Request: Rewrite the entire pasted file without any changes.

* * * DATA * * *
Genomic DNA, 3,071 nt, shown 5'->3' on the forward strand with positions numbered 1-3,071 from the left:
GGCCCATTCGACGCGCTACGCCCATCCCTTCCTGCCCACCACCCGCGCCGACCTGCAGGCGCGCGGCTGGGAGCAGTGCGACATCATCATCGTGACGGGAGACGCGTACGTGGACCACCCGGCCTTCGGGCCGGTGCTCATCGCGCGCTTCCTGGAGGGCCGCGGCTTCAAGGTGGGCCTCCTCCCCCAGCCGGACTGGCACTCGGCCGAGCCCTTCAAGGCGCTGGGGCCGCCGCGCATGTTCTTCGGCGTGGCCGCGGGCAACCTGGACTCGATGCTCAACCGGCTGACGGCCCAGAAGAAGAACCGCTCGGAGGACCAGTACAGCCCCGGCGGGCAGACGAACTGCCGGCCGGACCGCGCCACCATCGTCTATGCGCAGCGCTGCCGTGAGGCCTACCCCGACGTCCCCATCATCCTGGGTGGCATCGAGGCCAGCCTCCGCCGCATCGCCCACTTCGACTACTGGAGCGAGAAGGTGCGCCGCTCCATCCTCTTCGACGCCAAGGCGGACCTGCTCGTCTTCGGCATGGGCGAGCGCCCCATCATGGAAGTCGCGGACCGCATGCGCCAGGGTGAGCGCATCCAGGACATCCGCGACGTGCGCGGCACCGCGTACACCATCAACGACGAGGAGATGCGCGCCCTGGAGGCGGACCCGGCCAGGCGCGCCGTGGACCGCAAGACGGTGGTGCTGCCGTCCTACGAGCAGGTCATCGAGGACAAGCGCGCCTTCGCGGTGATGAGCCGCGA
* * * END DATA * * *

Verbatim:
Genomic DNA, 3,071 nt, shown 5'->3' on the forward strand with positions numbered 1-3,071 from the left:
GGCCCATTCGACGCGCTACGCCCATCCCTTCCTGCCCACCACCCGCGCCGACCTGCAGGCGCGCGGCTGGGAGCAGTGCGACATCATCATCGTGACGGGAGACGCGTACGTGGACCACCCGGCCTTCGGGCCGGTGCTCATCGCGCGCTTCCTGGAGGGCCGCGGCTTCAAGGTGGGCCTCCTCCCCCAGCCGGACTGGCACTCGGCCGAGCCCTTCAAGGCGCTGGGGCCGCCGCGCATGTTCTTCGGCGTGGCCGCGGGCAACCTGGACTCGATGCTCAACCGGCTGACGGCCCAGAAGAAGAACCGCTCGGAGGACCAGTACAGCCCCGGCGGGCAGACGAACTGCCGGCCGGACCGCGCCACCATCGTCTATGCGCAGCGCTGCCGTGAGGCCTACCCCGACGTCCCCATCATCCTGGGTGGCATCGAGGCCAGCCTCCGCCGCATCGCCCACTTCGACTACTGGAGCGAGAAGGTGCGCCGCTCCATCCTCTTCGACGCCAAGGCGGACCTGCTCGTCTTCGGCATGGGCGAGCGCCCCATCATGGAAGTCGCGGACCGCATGCGCCAGGGTGAGCGCATCCAGGACATCCGCGACGTGCGCGGCACCGCGTACACCATCAACGACGAGGAGATGCGCGCCCTGGAGGCGGACCCGGCCAGGCGCGCCGTGGACCGCAAGACGGTGGTGCTGCCGTCCTACGAGCAGGTCATCGAGGACAAGCGCGCCTTCGCGGTGATGAGCCGCGA